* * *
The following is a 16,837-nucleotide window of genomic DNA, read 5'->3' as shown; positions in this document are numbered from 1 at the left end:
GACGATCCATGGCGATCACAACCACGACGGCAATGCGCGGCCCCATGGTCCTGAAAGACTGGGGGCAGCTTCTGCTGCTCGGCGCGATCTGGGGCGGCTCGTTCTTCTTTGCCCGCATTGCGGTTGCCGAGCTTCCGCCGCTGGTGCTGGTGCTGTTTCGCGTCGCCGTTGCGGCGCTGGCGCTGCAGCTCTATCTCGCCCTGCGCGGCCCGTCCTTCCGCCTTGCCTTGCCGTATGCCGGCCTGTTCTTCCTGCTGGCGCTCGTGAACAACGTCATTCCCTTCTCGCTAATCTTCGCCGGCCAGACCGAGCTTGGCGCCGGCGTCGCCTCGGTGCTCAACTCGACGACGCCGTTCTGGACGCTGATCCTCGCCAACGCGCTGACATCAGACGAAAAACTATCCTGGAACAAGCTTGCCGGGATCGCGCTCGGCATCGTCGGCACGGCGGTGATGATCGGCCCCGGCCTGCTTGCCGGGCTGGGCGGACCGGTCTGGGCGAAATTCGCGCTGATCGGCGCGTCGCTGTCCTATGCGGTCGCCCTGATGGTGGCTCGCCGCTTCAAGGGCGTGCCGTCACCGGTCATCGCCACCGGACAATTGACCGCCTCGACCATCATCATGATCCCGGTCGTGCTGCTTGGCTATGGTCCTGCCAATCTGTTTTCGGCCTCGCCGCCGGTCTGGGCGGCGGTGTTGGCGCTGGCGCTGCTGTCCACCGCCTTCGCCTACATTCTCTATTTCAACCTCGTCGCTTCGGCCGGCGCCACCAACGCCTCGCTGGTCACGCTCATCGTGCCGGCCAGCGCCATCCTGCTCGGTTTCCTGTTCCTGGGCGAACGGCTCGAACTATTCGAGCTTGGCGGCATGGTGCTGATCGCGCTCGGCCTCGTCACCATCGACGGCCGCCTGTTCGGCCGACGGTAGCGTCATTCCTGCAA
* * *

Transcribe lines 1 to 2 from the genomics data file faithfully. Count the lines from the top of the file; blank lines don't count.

The following is a 16,837-nucleotide window of genomic DNA, read 5'->3' as shown; positions in this document are numbered from 1 at the left end:
GACGATCCATGGCGATCACAACCACGACGGCAATGCGCGGCCCCATGGTCCTGAAAGACTGGGGGCAGCTTCTGCTGCTCGGCGCGATCTGGGGCGGCTCGTTCTTCTTTGCCCGCATTGCGGTTGCCGAGCTTCCGCCGCTGGTGCTGGTGCTGTTTCGCGTCGCCGTTGCGGCGCTGGCGCTGCAGCTCTATCTCGCCCTGCGCGGCCCGTCCTTCCGCCTTGCCTTGCCGTATGCCGGCCTGTTCTTCCTGCTGGCGCTCGTGAACAACGTCATTCCCTTCTCGCTAATCTTCGCCGGCCAGACCGAGCTTGGCGCCGGCGTCGCCTCGGTGCTCAACTCGACGACGCCGTTCTGGACGCTGATCCTCGCCAACGCGCTGACATCAGACGAAAAACTATCCTGGAACAAGCTTGCCGGGATCGCGCTCGGCATCGTCGGCACGGCGGTGATGATCGGCCCCGGCCTGCTTGCCGGGCTGGGCGGACCGGTCTGGGCGAAATTCGCGCTGATCGGCGCGTCGCTGTCCTATGCGGTCGCCCTGATGGTGGCTCGCCGCTTCAAGGGCGTGCCGTCACCGGTCATCGCCACCGGACAATTGACCGCCTCGACCATCATCATGATCCCGGTCGTGCTGCTTGGCTATGGTCCTGCCAATCTGTTTTCGGCCTCGCCGCCGGTCTGGGCGGCGGTGTTGGCGCTGGCGCTGCTGTCCACCGCCTTCGCCTACATTCTCTATTTCAACCTCGTCGCTTCGGCCGGCGCCACCAACGCCTCGCTGGTCACGCTCATCGTGCCGGCCAGCGCCATCCTGCTCGGTTTCCTGTTCCTGGGCGAACGGCTCGAACTATTCGAGCTTGGCGGCATGGTGCTGATCGCGCTCGGCCTCGTCACCATCGACGGCCGCCTGTTCGGCCGACGGTAGCGTCATTCCTGCAA